The responsibility of staff to provide evidence to stakeholders that a program or service is effective and in conformity with its coverage, service, legal, and fiscal requirements.
Perspectives underlying decisions on which categories of goods and services to include as costs or benefits in an efficiency analysis.
A way to implement one element of a strategy to achieve an outcome or objective.
Applied research is designed to solve practical problems of the modern world, rather than to aqcquire knowledge for knowledge's sake. One might say that the goal of the applied scientist is to improve the human condition.
Extent to which an area or organization meets its unique mission.
Stipulated achievement levels set by the area or organization.
A means of data-gathering strategies, analyses, and reporting processes that provide information that can be used to determine whether or not intended outcomes are being achieved. Assessment seeks to describe how, under what circumstances, and to what extent an event occurs.
Is used to improve organizational effectiveness and typically focuses on improving the processes which potentially lead to increased effectiveness.
Used to determine if a particular organizational activity or function should be continued, enhanced, curtailed, or eliminated. These are used for accountability and strategic planning.
Used to communicate and defend a program to potential stakeholders, including professional staff, office staff, faculty, administrators, parents, taxpayers, and funders.
An evaluative study that answers questions about program costs in comparison to either the monetary value of its benefits or its effectiveness in terms of the changes brought about in the social conditions it addresses.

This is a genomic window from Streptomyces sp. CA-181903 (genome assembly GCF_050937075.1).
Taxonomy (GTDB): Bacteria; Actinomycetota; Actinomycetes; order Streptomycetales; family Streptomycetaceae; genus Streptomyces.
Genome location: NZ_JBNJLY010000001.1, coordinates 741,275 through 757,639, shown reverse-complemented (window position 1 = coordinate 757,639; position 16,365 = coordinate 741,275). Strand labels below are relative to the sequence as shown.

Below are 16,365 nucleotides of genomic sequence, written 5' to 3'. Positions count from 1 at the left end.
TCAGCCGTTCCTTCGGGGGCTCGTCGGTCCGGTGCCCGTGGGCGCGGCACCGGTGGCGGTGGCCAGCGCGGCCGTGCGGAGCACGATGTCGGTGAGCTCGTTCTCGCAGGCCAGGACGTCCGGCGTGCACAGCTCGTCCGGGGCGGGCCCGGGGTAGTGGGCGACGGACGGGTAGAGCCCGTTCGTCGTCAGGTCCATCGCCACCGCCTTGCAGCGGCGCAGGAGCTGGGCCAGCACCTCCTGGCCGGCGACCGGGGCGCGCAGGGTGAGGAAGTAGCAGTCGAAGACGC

Answers questions about program outcomes and impact on the conditions it is intended to make or become better.
Designed to answer questions about program operations, implementation, and service delivery as intended to the target recipients.
Answers questions about the conditions a program is intended to address and the need for the program.
A reflexive control design in which only one measure is taken before and after the intervention.
Narrative categorization of individuals into discrete groups and based on a question; the responses are free-form expressions, opinions, ideas or perceptions.
Used to obtain detailed information and allow for direct follow-up.
A small panel of persons selected for their knowledge or perspective on a topic of interest that is convened to discuss the topic with the assistance of a facilitator. The discussion is used to identify important themes or to construct descriptive summaries of views and experiences on the focal topic.
Used to gather qualitative data in an unobtrusive way. For example, watch students in the dining hall to determine which types of food are most popular.
Way of documenting progression towards goals.
Used to pull out themes from existing qualative data.
Allows a person to reflect on experience. Can be analyzed using a rubric or content analysis.
Generally in numeric form; compared directly or subjected to statistical analysis.
Simply tracking individuals served/impacted.
Can be paper or electronic and used to understand satisfaction, determine effectiveness, understand characteristics.
Identify actions or activities that have occurred or taken place often used with surveys. For example, mark the activities you attended during welcome week.
Set of criteria used to judge student demonstration of learning.
The document outlining area outcomes or student learning outcomes, methods used to demonstrate the attainment of each outcome. Intervals at which evidence is collected and reviewed, and the individual(s) responsible for the collection/review of evidence.
Performance data (from its own annual program review, from another program or institution) used for comparative purposes.